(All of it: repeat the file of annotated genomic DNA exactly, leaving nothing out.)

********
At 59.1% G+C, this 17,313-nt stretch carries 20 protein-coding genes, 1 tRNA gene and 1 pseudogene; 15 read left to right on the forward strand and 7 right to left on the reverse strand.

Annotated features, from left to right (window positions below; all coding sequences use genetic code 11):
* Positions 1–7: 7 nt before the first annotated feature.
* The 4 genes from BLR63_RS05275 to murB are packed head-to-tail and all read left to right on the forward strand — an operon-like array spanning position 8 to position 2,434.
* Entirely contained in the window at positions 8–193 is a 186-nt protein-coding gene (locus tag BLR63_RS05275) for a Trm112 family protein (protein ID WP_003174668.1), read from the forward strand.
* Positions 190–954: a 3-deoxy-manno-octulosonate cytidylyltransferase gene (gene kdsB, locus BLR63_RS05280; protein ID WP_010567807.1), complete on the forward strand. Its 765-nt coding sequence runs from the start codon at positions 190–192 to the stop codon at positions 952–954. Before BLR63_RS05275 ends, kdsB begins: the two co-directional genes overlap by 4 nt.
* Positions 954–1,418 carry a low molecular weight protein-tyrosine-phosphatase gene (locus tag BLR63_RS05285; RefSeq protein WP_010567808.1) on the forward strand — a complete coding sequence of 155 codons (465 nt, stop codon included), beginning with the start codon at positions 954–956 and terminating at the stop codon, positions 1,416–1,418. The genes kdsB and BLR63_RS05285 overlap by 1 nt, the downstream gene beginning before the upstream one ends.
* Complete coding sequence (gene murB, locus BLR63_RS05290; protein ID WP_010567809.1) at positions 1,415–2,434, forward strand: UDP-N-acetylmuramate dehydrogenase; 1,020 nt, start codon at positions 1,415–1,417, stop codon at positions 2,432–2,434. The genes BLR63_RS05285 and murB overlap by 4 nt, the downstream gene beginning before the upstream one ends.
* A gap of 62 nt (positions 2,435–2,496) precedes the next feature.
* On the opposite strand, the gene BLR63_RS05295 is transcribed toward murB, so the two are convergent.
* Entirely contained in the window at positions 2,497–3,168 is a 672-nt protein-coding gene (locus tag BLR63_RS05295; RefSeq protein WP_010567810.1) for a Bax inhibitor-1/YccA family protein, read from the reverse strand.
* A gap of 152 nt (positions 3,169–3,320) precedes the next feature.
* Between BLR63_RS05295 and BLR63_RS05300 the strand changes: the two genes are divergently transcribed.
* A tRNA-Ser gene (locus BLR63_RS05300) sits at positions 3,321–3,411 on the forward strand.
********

At 59.1% G+C, this 17,313-nt stretch carries 20 protein-coding genes, 1 tRNA gene and 1 pseudogene; 15 read left to right on the forward strand and 7 right to left on the reverse strand.

Annotated features, from left to right (window positions below; all coding sequences use genetic code 11):
* Positions 1–7: 7 nt before the first annotated feature.
* The 4 genes from BLR63_RS05275 to murB are packed head-to-tail and all read left to right on the forward strand — an operon-like array spanning position 8 to position 2,434.
* Entirely contained in the window at positions 8–193 is a 186-nt protein-coding gene (locus tag BLR63_RS05275) for a Trm112 family protein (protein ID WP_003174668.1), read from the forward strand.
* Positions 190–954: a 3-deoxy-manno-octulosonate cytidylyltransferase gene (gene kdsB, locus BLR63_RS05280; protein ID WP_010567807.1), complete on the forward strand. Its 765-nt coding sequence runs from the start codon at positions 190–192 to the stop codon at positions 952–954. Before BLR63_RS05275 ends, kdsB begins: the two co-directional genes overlap by 4 nt.
* Positions 954–1,418 carry a low molecular weight protein-tyrosine-phosphatase gene (locus tag BLR63_RS05285; RefSeq protein WP_010567808.1) on the forward strand — a complete coding sequence of 155 codons (465 nt, stop codon included), beginning with the start codon at positions 954–956 and terminating at the stop codon, positions 1,416–1,418. The genes kdsB and BLR63_RS05285 overlap by 1 nt, the downstream gene beginning before the upstream one ends.
* Complete coding sequence (gene murB, locus BLR63_RS05290; protein ID WP_010567809.1) at positions 1,415–2,434, forward strand: UDP-N-acetylmuramate dehydrogenase; 1,020 nt, start codon at positions 1,415–1,417, stop codon at positions 2,432–2,434. The genes BLR63_RS05285 and murB overlap by 4 nt, the downstream gene beginning before the upstream one ends.
* A gap of 62 nt (positions 2,435–2,496) precedes the next feature.
* On the opposite strand, the gene BLR63_RS05295 is transcribed toward murB, so the two are convergent.
* Entirely contained in the window at positions 2,497–3,168 is a 672-nt protein-coding gene (locus tag BLR63_RS05295; RefSeq protein WP_010567810.1) for a Bax inhibitor-1/YccA family protein, read from the reverse strand.
* A gap of 152 nt (positions 3,169–3,320) precedes the next feature.
* Between BLR63_RS05295 and BLR63_RS05300 the strand changes: the two genes are divergently transcribed.
* A tRNA-Ser gene (locus BLR63_RS05300) sits at positions 3,321–3,411 on the forward strand.